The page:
Dem give yu basket fi carry water. meaning: Someone give yu a raw deal.

http://www.lasanabandele.com/jamaican_proverbs.html

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Naku te rourou nau te rourou ka ora ai te iwi

With your basket and my basket the people will live

Again referring to co-operation and the combination of resources to get ahead. This proverb can be very useful and is often said.

http://www.maori.cl/Proverbs.htm

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In for a penny, in for a pound.

English

If you called yourself a milk mushroom, get into the basket .

Russian

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Peppa bu’n hot, but ih good fi curry. meaning: Everything has its usefulness. A good advice/counsel might be painful to take/accept. Jamaica.

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Goody Two-Shoes

Two-Shoes, Two-Shoes,
Little Goody Two-Shoes!
Do you know about her? Well,
I’m ready now to tell
How the little creature came
By so odd a name.
Clara Doty Bates

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“Charity is prescribed for each descendant of Adam every day the sun rises.” He was then asked: “From what do we give charity every day?” The Prophet answered: “The doors of goodness are many… enjoining good, forbidding evil, removing harm from the road, listening to the deaf, leading the blind, guiding one to the object of his need, hurrying with the strength of one’s legs to one in sorrow who is asking for help, and supporting the feeble with the strength of one’s arms — all of these are charity prescribed for you.” He also said: “Your smile for your brother is charity.” – Fiqh-us-Sunnah, Volume 3, Number 98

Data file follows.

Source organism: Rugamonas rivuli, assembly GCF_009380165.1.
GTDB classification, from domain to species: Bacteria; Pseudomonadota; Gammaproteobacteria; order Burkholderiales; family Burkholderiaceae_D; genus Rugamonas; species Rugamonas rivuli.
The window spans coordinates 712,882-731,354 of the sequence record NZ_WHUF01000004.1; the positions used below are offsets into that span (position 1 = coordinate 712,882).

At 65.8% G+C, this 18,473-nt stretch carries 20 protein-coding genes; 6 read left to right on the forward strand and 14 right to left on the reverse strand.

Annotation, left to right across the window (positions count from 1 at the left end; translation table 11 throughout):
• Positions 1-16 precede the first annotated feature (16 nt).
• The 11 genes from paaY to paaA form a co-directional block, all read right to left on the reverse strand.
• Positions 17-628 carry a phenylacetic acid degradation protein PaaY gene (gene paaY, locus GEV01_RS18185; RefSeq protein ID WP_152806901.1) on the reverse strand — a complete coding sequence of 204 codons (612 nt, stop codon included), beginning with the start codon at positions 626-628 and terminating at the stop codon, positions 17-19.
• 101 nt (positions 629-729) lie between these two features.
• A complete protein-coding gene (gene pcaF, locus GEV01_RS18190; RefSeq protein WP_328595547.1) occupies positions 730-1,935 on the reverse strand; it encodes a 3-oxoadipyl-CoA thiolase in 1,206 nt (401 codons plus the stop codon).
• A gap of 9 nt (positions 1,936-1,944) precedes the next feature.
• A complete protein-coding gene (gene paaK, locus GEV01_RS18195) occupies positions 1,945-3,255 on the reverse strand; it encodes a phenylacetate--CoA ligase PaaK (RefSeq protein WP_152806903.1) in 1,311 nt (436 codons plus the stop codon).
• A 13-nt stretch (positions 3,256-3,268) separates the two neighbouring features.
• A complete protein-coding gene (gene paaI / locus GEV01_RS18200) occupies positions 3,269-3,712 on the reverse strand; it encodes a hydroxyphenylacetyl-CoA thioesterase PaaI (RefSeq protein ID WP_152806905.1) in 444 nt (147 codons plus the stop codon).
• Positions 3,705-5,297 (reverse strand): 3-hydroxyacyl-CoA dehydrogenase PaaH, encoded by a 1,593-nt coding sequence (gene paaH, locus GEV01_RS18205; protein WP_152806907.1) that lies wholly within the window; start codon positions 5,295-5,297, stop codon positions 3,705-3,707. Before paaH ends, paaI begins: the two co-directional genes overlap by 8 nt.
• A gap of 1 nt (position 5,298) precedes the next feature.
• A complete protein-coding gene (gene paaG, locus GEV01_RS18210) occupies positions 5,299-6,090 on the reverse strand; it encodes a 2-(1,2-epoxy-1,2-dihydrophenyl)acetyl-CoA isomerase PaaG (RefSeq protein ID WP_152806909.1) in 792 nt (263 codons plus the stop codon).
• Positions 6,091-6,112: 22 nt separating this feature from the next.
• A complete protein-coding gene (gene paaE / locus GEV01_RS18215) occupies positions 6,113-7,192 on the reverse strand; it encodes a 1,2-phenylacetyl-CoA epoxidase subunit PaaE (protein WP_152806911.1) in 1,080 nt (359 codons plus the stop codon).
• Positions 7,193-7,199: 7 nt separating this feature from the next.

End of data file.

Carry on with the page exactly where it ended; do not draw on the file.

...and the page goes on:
1 1 1 1 go5odytwoshoes00cran_0001

The Sydney Morning Herald (NSW : 1842 – 1954), Saturday 23 January 1926

1 1 1 1 The Sydney Morning Herald (NSW - 1842 - 1954), Saturday 23 January 1926

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He had that rare weird electricity about him — that extremely wild and heavy presence that you only see in a person who has abandoned all hope of ever behaving “normally.” Hunter S. Thompson, “Fear and Loathing ’72”

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Why does the darkness make voices more likely
to win or break our hearts?

Soon it will be dawn, soon it will be